Hello Inflation!

These headlines were on the front page of The Wall Street Journal on March 17th:

Housing Boom Boosts Prices for Wood, Copper and Bricks

Toyota, Honda to Halt Some U.S. Production Over Supply Shortages

Texas Freeze Triggers Global Plastics Shortage

Anecdotally, I talked to a friend that day who does a lot of business in the beer industry.  Lead times on cans are 8 weeks versus less than 2 weeks normally and the price of beer cans is up 30% this year.  It is one thing to have to wait to get a new car but God help us if there are canned beer shortages.  The outdoor drinking season officially kicked off on St. Patrick’s Day for those of us in the north.  Canned beer is the beverage of choice for safety reasons. 

I recently went to Costco.  A sign above the paper towels said, “Due to cost increases, we have changed the amount of paper towels on a roll from 160 to 140.  The number of rolls in the package and the price remain the same.  Thank you for your understanding.”  Let’s do a little math:  160 – 140 = 20.  20/160 = 12.5%.  For those of us keeping score, that is effectively a 12.5% price increase.  But the price of the package remains the same!  Costco is apparently taking lessons from ice cream manufacturers.  They started reducing the amount of ice cream in a package years ago.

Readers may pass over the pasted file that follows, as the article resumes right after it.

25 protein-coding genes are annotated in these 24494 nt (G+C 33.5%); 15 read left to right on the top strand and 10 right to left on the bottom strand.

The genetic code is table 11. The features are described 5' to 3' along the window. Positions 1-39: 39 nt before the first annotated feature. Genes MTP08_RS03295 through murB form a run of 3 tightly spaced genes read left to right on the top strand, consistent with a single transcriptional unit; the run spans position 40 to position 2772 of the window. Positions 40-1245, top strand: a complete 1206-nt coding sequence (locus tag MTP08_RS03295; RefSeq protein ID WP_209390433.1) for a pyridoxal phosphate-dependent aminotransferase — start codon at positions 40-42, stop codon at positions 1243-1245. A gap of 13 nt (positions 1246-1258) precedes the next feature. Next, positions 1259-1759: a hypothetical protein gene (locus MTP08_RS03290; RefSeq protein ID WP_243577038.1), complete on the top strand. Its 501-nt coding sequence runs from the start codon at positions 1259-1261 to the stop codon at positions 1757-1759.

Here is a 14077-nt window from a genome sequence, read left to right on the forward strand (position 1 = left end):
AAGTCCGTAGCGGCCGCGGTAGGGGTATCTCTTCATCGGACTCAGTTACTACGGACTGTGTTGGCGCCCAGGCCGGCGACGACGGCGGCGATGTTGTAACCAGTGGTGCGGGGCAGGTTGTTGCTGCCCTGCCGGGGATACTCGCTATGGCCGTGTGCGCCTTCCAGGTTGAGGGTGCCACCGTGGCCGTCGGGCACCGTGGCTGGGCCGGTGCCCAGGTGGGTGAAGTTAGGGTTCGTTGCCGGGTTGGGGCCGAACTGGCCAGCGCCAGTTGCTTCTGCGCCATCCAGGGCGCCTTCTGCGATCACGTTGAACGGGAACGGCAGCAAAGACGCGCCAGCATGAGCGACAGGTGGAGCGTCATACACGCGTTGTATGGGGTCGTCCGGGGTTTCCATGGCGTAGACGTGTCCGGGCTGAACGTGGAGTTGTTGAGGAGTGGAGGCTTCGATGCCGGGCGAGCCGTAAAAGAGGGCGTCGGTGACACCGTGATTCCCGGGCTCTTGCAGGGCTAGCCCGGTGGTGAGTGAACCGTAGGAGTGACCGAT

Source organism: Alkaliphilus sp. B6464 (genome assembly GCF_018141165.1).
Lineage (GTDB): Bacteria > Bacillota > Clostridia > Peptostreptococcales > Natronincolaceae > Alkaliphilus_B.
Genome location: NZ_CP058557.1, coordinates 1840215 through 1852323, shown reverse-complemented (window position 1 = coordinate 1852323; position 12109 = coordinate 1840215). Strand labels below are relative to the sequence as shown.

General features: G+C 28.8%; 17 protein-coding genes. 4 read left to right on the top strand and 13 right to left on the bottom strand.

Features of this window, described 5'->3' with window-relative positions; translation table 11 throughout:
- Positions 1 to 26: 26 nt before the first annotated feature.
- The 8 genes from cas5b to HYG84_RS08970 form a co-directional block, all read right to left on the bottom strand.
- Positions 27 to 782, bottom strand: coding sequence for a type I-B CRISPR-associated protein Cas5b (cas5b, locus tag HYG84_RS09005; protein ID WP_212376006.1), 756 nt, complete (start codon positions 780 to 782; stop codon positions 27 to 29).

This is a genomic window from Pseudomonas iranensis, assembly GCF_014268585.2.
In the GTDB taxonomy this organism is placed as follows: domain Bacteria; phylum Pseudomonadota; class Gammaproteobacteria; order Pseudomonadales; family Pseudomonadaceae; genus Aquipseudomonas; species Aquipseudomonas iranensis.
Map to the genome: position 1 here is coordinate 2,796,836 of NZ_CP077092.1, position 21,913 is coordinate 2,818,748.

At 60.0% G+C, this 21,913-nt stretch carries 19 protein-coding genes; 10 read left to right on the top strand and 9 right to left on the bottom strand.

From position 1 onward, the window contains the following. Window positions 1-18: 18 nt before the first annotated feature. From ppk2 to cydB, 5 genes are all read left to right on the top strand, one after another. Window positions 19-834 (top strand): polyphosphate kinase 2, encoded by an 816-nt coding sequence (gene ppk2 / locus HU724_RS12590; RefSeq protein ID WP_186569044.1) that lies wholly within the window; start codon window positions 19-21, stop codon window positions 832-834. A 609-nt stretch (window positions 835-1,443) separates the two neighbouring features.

Across the globe, there is too much money chasing too few goods.  Paying more for things is a challenge but the bigger challenge is going to be actually getting things.  We are used to having things in abundance.  Remember, we essentially shut down industrial production for several months last year.  We are feeling the effects of last year’s shut down in today’s supply chain.

It seems like decades ago but just about this time last year, there was a run-on toilet paper.  Stores put in purchase restrictions, comedians made jokes about it, and we moved on with our lives.  I hope things go that smoothly this time.  Hold on to your hats.  It is going to be a wild ride for the next few months. 

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